United States

Policy snapshot: Specialty finance

INSIGHT ARTICLE  | 

Joe Biden is the projected winner of the presidential election; control of the Senate will be won by a slim margin following runoff elections for Georgia’s two seats in January. What does a divided government mean for the middle market? RSM is looking at the policy implications and key issues for various industries. This is one in our series of industry-focused outlooks for a Biden administration.

According to Joe Biden’s plan:

With the White House under Democratic control, middle market consumer loan companies and loan servicers will most likely face a dramatically different regulatory environment. The monitoring and enforcement roles of the Consumer Financial Protection Bureau (CFPB) are likely to increase. Other measures tightening the regulatory framework achievable through executive orders are expected. But measures requiring legislative approval will be tempered or put on hold if Republicans retain control of the Senate. Two examples are legislation to impose a federal interest rate cap on certain consumer loans or the creation of a public credit reporting agency, which are priorities of a Democratic-controlled Senate.

What a closely divided Senate means for specialty finance:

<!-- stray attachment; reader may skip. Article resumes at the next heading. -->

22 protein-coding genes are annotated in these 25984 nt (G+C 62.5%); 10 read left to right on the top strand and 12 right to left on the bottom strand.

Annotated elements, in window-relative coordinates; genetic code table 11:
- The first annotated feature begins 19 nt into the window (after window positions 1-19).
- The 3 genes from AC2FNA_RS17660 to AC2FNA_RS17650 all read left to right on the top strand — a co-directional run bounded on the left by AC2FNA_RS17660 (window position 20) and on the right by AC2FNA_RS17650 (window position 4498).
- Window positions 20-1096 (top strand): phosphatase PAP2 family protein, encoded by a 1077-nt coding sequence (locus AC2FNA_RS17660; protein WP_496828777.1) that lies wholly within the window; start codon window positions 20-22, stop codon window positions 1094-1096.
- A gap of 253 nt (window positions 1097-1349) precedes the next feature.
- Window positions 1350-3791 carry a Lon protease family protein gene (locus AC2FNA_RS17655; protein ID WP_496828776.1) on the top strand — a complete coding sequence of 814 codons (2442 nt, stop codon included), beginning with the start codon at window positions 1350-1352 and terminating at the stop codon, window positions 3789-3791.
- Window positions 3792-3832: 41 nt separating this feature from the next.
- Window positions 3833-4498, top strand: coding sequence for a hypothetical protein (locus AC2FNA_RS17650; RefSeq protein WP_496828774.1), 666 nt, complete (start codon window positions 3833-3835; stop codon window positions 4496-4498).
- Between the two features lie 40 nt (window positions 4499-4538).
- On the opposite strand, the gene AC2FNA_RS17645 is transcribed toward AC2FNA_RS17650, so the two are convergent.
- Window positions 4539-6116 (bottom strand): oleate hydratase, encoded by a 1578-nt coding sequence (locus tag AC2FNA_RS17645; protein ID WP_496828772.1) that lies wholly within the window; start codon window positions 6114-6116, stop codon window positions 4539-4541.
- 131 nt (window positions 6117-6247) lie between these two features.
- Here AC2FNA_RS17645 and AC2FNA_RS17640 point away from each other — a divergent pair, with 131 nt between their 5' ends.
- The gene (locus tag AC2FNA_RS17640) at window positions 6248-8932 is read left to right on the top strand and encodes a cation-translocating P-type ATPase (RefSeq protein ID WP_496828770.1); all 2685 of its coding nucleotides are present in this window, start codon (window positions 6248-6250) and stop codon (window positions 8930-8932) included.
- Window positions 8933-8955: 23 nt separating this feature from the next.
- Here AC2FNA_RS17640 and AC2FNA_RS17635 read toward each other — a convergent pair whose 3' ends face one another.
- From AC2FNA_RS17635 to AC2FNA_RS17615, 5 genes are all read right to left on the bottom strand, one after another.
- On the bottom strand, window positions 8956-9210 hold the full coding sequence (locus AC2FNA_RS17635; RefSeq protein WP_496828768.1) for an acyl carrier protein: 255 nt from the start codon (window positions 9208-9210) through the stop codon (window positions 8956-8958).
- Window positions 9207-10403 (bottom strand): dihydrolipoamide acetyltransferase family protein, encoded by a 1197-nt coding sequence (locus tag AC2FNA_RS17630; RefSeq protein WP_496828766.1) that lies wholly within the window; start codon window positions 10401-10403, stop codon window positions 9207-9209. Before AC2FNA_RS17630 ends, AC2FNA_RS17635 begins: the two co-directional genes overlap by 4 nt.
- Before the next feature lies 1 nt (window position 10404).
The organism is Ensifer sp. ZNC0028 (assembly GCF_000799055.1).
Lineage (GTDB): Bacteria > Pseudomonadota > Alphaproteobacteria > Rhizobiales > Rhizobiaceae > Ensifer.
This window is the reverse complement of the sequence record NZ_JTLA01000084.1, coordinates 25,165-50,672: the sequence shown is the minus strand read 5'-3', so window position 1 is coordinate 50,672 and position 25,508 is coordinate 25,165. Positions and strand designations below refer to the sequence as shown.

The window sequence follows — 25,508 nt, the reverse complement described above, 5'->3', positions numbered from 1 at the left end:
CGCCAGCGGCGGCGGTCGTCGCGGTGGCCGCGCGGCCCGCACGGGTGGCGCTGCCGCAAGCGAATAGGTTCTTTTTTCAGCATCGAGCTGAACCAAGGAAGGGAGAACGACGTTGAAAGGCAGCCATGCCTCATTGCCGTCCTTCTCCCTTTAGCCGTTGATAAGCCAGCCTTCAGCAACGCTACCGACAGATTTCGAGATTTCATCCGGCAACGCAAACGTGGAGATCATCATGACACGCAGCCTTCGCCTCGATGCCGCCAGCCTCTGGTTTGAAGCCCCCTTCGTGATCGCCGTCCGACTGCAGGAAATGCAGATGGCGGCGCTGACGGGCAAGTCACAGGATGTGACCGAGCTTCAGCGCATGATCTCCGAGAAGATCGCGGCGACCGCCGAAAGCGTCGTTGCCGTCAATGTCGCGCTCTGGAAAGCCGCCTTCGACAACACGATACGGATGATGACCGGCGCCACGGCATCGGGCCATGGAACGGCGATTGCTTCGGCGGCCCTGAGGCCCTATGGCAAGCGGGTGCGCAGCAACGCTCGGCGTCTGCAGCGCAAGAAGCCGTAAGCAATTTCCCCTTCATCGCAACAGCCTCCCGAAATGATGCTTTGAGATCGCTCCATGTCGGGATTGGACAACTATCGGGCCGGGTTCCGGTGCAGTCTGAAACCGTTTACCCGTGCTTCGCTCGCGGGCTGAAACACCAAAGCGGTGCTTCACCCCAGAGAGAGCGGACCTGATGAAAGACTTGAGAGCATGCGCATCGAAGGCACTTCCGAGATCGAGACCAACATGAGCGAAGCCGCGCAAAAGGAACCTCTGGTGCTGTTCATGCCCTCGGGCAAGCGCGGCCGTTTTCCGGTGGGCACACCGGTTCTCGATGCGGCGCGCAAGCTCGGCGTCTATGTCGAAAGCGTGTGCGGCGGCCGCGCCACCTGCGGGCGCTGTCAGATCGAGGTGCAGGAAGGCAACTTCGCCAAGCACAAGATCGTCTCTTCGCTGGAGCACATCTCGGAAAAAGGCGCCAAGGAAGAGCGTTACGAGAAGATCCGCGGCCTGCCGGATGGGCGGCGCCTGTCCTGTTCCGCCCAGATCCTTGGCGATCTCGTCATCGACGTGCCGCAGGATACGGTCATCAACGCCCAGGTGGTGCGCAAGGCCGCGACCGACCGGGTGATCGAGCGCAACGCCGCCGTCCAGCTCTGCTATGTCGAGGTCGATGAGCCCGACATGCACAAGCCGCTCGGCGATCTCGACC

As a result of a recent Supreme Court ruling, the president may replace the CFPB director upon taking office, and with a change in leadership comes a shift in focus. The CFPB is expected to more aggressively pursue enforcement actions: Existing regulations and disclosure requirements could be tightened, and enforcement activities could increase to levels seen during the Obama administration. One likely short-term action is a temporary suspension of negative credit reporting as part of any coronavirus relief legislation. Other, more significant changes to the regulatory environment are unlikely to be an immediate priority of the new administration.

What room for growth or evolution exists in specialty finance?

Even in a changing regulatory environment, consumer finance companies have the potential to evolve product offerings or processes to meet regulatory requirements, redefine the credit profiles of target consumers and explore various channels for connecting with consumers. In a time where consumers value providers that can offer a full range of financial service products across multiple platforms, companies that prioritize innovation and digitally transform their business will reap the greatest benefits.

Questions that frame the path forward:

  • How aggressive will the CFPB become?
  • How can specialty finance companies prepare for the possibility of significantly tighter regulations?
  • How can specialty finance companies adapt to the changing demands of consumers?

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